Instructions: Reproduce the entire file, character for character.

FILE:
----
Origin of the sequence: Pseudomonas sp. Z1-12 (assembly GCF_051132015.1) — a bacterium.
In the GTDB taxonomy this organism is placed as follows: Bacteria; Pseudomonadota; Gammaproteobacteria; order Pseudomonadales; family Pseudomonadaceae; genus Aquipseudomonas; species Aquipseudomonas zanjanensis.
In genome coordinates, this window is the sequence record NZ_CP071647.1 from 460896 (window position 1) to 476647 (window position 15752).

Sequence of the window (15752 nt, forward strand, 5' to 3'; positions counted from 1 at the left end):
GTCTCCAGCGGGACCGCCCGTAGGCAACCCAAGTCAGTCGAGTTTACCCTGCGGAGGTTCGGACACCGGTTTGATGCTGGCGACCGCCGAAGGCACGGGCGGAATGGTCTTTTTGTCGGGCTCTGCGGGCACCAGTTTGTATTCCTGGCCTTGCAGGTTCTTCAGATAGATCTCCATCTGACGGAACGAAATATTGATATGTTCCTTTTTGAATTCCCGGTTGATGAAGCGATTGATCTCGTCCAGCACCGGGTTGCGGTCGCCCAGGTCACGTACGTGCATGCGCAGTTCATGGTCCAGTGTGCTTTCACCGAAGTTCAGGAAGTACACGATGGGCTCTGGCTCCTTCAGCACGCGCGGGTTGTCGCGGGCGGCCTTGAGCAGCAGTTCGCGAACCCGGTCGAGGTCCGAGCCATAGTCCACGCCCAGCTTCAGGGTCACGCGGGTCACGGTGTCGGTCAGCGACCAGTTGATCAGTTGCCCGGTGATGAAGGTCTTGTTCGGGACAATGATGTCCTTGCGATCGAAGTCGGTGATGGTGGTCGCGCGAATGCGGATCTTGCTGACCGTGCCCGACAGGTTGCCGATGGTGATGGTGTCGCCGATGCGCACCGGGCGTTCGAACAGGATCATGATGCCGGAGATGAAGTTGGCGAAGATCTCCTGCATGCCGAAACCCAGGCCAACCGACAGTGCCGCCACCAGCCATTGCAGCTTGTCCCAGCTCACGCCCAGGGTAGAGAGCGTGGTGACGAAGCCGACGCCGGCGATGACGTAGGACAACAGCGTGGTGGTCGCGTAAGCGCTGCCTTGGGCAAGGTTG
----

Origin of the sequence: Pseudomonas sp. Z1-12 (assembly GCF_051132015.1) — a bacterium.
In the GTDB taxonomy this organism is placed as follows: Bacteria; Pseudomonadota; Gammaproteobacteria; order Pseudomonadales; family Pseudomonadaceae; genus Aquipseudomonas; species Aquipseudomonas zanjanensis.
In genome coordinates, this window is the sequence record NZ_CP071647.1 from 460896 (window position 1) to 476647 (window position 15752).

Sequence of the window (15752 nt, forward strand, 5' to 3'; positions counted from 1 at the left end):
GTCTCCAGCGGGACCGCCCGTAGGCAACCCAAGTCAGTCGAGTTTACCCTGCGGAGGTTCGGACACCGGTTTGATGCTGGCGACCGCCGAAGGCACGGGCGGAATGGTCTTTTTGTCGGGCTCTGCGGGCACCAGTTTGTATTCCTGGCCTTGCAGGTTCTTCAGATAGATCTCCATCTGACGGAACGAAATATTGATATGTTCCTTTTTGAATTCCCGGTTGATGAAGCGATTGATCTCGTCCAGCACCGGGTTGCGGTCGCCCAGGTCACGTACGTGCATGCGCAGTTCATGGTCCAGTGTGCTTTCACCGAAGTTCAGGAAGTACACGATGGGCTCTGGCTCCTTCAGCACGCGCGGGTTGTCGCGGGCGGCCTTGAGCAGCAGTTCGCGAACCCGGTCGAGGTCCGAGCCATAGTCCACGCCCAGCTTCAGGGTCACGCGGGTCACGGTGTCGGTCAGCGACCAGTTGATCAGTTGCCCGGTGATGAAGGTCTTGTTCGGGACAATGATGTCCTTGCGATCGAAGTCGGTGATGGTGGTCGCGCGAATGCGGATCTTGCTGACCGTGCCCGACAGGTTGCCGATGGTGATGGTGTCGCCGATGCGCACCGGGCGTTCGAACAGGATCATGATGCCGGAGATGAAGTTGGCGAAGATCTCCTGCATGCCGAAACCCAGGCCAACCGACAGTGCCGCCACCAGCCATTGCAGCTTGTCCCAGCTCACGCCCAGGGTAGAGAGCGTGGTGACGAAGCCGACGCCGGCGATGACGTAGGACAACAGCGTGGTGGTCGCGTAAGCGCTGCCTTGGGCAAGGTTG